Dutch right-wing parties strike deal to form coalition government

Dutch right-wing parties strike deal to form coalition government


Coalition has a strong majority of 88 in 15-seat Lower House

  • Far-right leader Geert Wilders won't be the prime minister despite his party having most members
  • The Netherlands is European Union's fifth-largest economy
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THE HAGUE (Agencies/Web Desk) – Six months after PVV head Geert Wilders won a stunning election victory, squabbling politicians finally clinched an agreement Wednesday on a coalition government, said the Dutch far-right leader, who will not be prime minister.

"We have an agreement among negotiators," said Wilders, who had reluctantly agreed to give up his dream of running the European Union's fifth-largest economy amid widespread unease over his anti-Islam, anti-European views.

It was not immediately clear who would be prime minister to lead the right-wing coalition government and replace Mark Rutte, who is almost certain to be tapped as the new NATO secretary general.

"Discussions over the prime minister will be held at a later time," Wilders told reporters.

However, the main contender looks to be former education and interior minister Ronald Plasterk, who also played a key role in overseeing the initial talks.

Later on Wednesday, MPs for the four parties all gave their approval to the deal, the details of which were not immediately available.

In March, the four parties agreed to aim for a partially technocratic government made up of 50 percent politicians and 50 percent from outside politics.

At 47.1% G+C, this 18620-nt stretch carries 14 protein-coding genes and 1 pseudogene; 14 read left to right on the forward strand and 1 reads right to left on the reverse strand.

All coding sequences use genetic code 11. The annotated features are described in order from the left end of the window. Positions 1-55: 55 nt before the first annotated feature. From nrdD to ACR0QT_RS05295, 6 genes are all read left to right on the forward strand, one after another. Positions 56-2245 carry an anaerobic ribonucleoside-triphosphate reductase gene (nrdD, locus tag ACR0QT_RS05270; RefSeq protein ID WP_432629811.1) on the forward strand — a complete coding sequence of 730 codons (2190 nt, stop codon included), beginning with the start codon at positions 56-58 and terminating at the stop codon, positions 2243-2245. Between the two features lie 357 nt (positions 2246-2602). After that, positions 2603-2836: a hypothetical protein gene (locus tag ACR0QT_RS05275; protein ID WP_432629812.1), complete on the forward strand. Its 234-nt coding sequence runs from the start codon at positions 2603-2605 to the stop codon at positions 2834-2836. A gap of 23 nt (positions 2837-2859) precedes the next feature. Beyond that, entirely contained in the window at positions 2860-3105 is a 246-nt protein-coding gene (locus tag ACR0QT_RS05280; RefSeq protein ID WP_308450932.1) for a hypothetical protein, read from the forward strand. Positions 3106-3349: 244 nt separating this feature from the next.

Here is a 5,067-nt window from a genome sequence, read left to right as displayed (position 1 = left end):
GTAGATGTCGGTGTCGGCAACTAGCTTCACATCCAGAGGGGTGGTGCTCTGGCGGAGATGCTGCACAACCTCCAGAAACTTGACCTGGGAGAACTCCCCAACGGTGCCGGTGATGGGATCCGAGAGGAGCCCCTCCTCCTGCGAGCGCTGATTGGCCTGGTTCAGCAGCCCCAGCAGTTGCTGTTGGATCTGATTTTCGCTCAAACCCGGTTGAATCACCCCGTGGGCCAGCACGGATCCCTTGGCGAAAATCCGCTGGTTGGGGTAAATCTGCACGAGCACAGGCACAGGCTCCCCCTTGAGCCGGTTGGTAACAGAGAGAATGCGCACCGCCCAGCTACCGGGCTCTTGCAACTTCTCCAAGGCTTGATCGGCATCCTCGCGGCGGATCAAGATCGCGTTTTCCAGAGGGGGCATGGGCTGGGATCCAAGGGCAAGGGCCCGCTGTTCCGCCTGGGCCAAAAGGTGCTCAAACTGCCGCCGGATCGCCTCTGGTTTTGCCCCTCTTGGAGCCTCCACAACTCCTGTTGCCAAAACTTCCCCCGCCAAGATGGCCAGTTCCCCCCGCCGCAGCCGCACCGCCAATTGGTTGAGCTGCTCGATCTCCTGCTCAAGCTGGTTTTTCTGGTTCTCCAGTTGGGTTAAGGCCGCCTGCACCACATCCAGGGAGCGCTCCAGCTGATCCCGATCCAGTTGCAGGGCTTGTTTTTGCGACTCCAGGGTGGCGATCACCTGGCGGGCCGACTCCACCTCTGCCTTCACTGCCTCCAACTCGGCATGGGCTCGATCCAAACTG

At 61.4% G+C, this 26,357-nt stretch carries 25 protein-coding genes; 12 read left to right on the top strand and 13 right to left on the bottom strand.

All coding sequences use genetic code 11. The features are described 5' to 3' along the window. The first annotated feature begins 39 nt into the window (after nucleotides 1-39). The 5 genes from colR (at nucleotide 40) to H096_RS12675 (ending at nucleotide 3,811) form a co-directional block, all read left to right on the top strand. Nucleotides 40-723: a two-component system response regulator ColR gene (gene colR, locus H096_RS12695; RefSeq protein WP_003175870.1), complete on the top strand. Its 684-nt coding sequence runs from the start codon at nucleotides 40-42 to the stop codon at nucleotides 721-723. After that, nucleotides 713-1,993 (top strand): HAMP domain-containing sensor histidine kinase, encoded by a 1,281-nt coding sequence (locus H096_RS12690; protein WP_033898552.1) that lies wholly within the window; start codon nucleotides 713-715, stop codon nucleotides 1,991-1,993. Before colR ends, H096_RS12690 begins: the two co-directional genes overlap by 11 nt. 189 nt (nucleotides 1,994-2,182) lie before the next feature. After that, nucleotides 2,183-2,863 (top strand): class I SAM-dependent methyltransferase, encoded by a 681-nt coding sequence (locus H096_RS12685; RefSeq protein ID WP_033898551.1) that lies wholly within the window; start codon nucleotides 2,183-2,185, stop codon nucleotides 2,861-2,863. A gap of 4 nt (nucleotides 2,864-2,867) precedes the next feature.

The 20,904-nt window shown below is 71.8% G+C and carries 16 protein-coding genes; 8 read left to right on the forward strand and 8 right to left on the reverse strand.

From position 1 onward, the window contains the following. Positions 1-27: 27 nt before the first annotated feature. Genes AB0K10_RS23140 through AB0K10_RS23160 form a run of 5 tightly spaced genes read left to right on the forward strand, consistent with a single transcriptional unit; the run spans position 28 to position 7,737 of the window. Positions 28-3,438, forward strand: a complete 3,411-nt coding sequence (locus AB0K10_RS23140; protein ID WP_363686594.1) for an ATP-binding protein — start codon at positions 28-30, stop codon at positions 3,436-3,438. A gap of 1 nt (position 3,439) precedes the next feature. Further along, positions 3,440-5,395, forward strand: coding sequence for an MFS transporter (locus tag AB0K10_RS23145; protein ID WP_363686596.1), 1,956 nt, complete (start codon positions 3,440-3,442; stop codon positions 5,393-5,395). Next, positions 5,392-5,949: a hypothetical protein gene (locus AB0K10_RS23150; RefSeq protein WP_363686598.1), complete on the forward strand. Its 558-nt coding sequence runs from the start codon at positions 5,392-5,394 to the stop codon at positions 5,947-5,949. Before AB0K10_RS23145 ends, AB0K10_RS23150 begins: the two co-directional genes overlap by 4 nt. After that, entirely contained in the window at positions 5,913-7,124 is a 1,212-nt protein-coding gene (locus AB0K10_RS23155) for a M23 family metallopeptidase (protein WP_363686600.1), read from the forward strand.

The last time the Netherlands had such an "expert" government was in 1918 and it is not clear how it will work more than 100 years later.

After marathon talks on Tuesday, Wilders said it would be a "historic day" if his far-right PVV Freedom Party took part in a Dutch government for the first time.

The far-right has gained in elections across Europe but has struggled to translate votes into power as other parties refuse to work with them.

"It's a worrisome day. We now have a radical right-wing party under Wilders that finds itself at the centre of power in the Netherlands," said opposition leader Frans Timmermans from the Greens-Left alliance.

Wilders, sometimes nicknamed the "Dutch Trump", has softened some of his policy positions but his election manifesto still called for a ban on the Koran and mosques.

After winning the largest share of the vote in the elections, Wilders was primed to be the country's first far-right PM but at least one of his coalition partners threatened to torpedo a deal in that case.

"Do not forget: I will become prime minister of the Netherlands one day. With the support of even more Dutch," Wilders said after reluctantly stepping aside.

"If not tomorrow, then the day after tomorrow. Because the voices of millions of Dutch will be heard."

The coalition talks – between Wilders' PVV, farmers party BBB, the liberal VVD of Rutte and new anti-corruption party NSC – have been fractious, not helped by social media sniping from all sides.

In February, NSC head Pieter Omtzigt abruptly stormed out of the talks, ostensibly over disagreements over public finances but he was also known to have major concerns about Wilders' more extreme policies.

"We're going to form a government," said Omtzigt. "We'll wait and see who Wilders proposes as a prime minister candidate."

Asked why it had taken nearly six months to form a government, Omtzigt smiled and said: "Well, it's a bit the story of the forming of this government."

"Every phase took just a bit longer than we thought, but that's normal."

It has become something of a tradition for Dutch governments to take a long time forming. The last Rutte government took 271 days to take shape. 

Details of the government pact were not immediately announced, but the incoming government is widely expected to impose stricter asylum migration policies.

Wilders, who has close ties with other European populists including Hungary's Viktor Orban, has also made promises of lavish spending on healthcare and a lowering of the retirement age. But budget constraints make it unlikely the other parties will all support these plans.